Monday, September 25, 2017

of crimson sheen

Comb Morion helmet, as worn by sixteenth-century border reivers

[Image source:]

Soon on the hill's steep verge he stood,
That looks o'er Branksome's towers and wood;
And martial murmurs, from below,
Proclaim'd the approaching southern foe.
Through the dark wood, in mingled tone,
Were Border pipes and bugles blown;
The coursers' neighing he could ken,
A measured tread of marching men;
While broke at times the solemn hum
The Almayn's sullen kettle-drum;
        And banners tall of crimson sheen
Above the copse appear;
        And, glistening through the hawthorns green,
Shine helm, and shield, and spear.

(The Lay of the Last Minstrel, Canto 4 St 16*)

Scott's tetrameters in this, his first and probably greatest narrative poem, sometimes suggest a totally different meter, that of Gawain and the Green Knight and other stanzaic romances. Nowhere more so than here, where the alliteration is consciously heightened and the terminating "wheel" (though without a "bob") delivers the same refreshing effect, of giving us pause for breath.

The watcher is the hardy yeoman Watt Tinlinn, just returning from failed pursuit of the supposed son-and-heir who turns into a mocking elf. Scott's in the middle of one of his virtuosic Ariosto-like shuttles between different plotlines.

* There are two versions of the poem. In the First Edition of 1805, the stanza that I've quoted appears as St 13, not 16. Check it out here, where you can also have a look at Scott's extensive antiquarian notes, unfortunately absent from nearly all later editions:
The version of the poem that I've been reading  (and the one normally seen, e.g. here: has some differences from the first edition, e.g.

Canto 4 St 7 :  The four-line "wheel" is only in the revised version.
Cant 4 St 10 - 12: This extended episode, describing the Scotts' scattering of the Beattisons in Eskdale, is only in the revised version.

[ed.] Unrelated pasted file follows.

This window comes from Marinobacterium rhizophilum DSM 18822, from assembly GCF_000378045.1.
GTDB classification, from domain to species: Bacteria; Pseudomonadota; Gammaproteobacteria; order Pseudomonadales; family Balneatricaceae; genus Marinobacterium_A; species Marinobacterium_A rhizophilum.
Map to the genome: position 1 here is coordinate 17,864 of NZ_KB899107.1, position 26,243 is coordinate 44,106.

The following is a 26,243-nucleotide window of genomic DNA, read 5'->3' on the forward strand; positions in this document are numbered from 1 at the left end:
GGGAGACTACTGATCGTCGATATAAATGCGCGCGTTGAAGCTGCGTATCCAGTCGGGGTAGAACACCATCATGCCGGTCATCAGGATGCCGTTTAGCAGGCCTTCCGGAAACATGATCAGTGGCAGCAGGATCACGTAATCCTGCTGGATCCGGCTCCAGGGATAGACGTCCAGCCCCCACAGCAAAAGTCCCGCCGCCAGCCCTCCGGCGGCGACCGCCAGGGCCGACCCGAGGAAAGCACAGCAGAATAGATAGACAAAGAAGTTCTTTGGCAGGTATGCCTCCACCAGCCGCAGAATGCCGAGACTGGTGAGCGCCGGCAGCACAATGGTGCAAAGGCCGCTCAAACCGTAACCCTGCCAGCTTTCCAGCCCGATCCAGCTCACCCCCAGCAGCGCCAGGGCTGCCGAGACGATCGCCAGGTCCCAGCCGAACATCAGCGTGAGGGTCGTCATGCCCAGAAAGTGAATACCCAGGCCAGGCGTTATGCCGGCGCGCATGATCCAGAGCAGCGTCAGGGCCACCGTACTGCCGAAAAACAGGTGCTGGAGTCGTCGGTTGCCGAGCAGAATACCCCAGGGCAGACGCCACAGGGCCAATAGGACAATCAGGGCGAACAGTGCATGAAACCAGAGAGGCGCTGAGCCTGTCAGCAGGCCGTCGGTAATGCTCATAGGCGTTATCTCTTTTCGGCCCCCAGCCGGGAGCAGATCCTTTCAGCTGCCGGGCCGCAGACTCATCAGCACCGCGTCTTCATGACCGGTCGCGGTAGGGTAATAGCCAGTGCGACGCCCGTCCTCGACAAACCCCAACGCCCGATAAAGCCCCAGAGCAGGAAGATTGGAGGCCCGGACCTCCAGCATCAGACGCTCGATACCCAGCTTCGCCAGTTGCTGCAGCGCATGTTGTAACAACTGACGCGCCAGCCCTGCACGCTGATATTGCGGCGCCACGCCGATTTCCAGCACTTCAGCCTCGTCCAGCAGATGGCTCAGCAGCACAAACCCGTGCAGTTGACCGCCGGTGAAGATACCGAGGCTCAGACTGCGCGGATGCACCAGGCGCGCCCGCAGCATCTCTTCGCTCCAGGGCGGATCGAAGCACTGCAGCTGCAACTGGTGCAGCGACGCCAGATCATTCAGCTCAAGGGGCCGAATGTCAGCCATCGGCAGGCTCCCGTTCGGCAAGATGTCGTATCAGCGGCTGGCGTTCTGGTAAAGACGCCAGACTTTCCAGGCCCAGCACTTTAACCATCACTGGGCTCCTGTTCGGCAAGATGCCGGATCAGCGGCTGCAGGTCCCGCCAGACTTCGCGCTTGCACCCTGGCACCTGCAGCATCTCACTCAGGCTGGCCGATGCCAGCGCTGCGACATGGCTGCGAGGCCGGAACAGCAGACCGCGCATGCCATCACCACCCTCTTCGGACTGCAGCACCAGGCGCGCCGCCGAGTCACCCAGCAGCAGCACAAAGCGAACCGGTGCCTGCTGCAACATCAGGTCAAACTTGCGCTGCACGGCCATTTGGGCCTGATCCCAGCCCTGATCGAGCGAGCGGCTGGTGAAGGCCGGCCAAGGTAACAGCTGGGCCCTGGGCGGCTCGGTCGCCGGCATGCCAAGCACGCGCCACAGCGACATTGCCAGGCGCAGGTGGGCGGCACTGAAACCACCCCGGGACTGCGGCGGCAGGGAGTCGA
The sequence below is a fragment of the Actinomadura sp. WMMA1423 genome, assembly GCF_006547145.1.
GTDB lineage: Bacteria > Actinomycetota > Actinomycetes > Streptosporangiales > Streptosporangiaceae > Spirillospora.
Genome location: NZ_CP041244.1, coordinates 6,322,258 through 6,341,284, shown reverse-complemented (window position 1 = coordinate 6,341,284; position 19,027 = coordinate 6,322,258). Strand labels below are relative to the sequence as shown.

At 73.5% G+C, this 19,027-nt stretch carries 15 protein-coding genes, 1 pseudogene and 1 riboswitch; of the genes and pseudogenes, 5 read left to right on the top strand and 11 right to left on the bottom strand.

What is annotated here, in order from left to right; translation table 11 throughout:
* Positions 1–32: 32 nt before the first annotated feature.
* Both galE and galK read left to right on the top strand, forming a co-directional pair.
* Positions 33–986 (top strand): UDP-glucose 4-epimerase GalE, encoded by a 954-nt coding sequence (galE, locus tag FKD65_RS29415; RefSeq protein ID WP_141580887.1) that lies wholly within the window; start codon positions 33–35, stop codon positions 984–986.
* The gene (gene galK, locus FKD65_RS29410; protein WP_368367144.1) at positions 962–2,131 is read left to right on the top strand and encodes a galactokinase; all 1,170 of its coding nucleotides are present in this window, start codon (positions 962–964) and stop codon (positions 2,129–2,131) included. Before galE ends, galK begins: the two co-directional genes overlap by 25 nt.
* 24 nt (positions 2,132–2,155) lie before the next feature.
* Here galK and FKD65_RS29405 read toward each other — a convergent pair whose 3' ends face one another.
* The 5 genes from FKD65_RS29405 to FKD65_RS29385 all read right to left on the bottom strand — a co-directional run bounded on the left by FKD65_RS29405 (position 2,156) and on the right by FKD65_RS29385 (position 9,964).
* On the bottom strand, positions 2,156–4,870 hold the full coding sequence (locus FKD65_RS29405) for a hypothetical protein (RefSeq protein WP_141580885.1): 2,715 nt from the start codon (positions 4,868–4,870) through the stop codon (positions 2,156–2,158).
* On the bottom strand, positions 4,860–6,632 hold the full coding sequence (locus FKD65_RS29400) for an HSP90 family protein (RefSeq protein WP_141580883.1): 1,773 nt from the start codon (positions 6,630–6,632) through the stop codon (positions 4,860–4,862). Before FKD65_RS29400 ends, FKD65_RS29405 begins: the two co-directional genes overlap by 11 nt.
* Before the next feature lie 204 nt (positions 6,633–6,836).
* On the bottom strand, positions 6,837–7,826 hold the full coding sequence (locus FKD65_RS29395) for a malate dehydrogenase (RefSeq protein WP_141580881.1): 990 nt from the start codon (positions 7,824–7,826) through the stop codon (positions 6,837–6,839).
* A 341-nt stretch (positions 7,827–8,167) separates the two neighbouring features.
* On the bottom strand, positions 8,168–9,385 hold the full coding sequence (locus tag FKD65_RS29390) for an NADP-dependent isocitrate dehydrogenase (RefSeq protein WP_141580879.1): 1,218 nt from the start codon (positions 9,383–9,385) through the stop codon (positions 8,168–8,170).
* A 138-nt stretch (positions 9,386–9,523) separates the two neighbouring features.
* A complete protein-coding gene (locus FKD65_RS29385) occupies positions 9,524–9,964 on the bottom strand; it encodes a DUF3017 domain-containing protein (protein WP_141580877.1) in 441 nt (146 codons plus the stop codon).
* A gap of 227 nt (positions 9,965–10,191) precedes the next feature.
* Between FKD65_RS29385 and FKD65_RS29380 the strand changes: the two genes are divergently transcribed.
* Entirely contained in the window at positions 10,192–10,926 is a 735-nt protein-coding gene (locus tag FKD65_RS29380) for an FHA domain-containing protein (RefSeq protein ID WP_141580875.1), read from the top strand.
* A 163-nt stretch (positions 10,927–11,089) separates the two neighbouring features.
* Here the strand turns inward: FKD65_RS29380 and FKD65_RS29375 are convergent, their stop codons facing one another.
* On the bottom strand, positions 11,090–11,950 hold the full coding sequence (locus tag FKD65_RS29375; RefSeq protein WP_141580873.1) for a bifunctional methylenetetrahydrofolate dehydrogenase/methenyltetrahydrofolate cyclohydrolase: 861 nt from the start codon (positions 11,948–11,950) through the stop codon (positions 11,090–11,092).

Canto 6 St 24 - 31 These stanzas were mistakenly numbered 25-32 in the first edition.

I don't know when the additions were made though I should imagine it was early on. They seamlessly improve an already excellent poem (a skill few revisers possess). The reason may be that Scott's poetic art was always based on a methodology of accretion. A skeleton was progressively enriched (the same sort of way that Jane Austen developed her novels).

The original idea for the poem, as recounted in the important 1830 Introduction, was to tell the tale of the goblin (or "elf"), employing the meter Scott had discovered a year earlier when Mr Stoddart recited from memory some passages of the unpublished "Christabel". In the poem as it developed, the goblin is not the most important element; border life, scenery and feuding occupy the centre. Scott had the idea of the minstrel and the frame-narrative after conversation with friends, who said that so original a poem needed a "pitchpipe" for the reader. (A nice image, that. We who as a point of honour resist making our poems accessible to unprepared audiences should maybe think again about it.)

On "Christabel", its influence on Scott, and Coleridge's resentment, see this post:

[Watt Tinlinn's "battered morion" should really have looked more like the one at the head of this post.]



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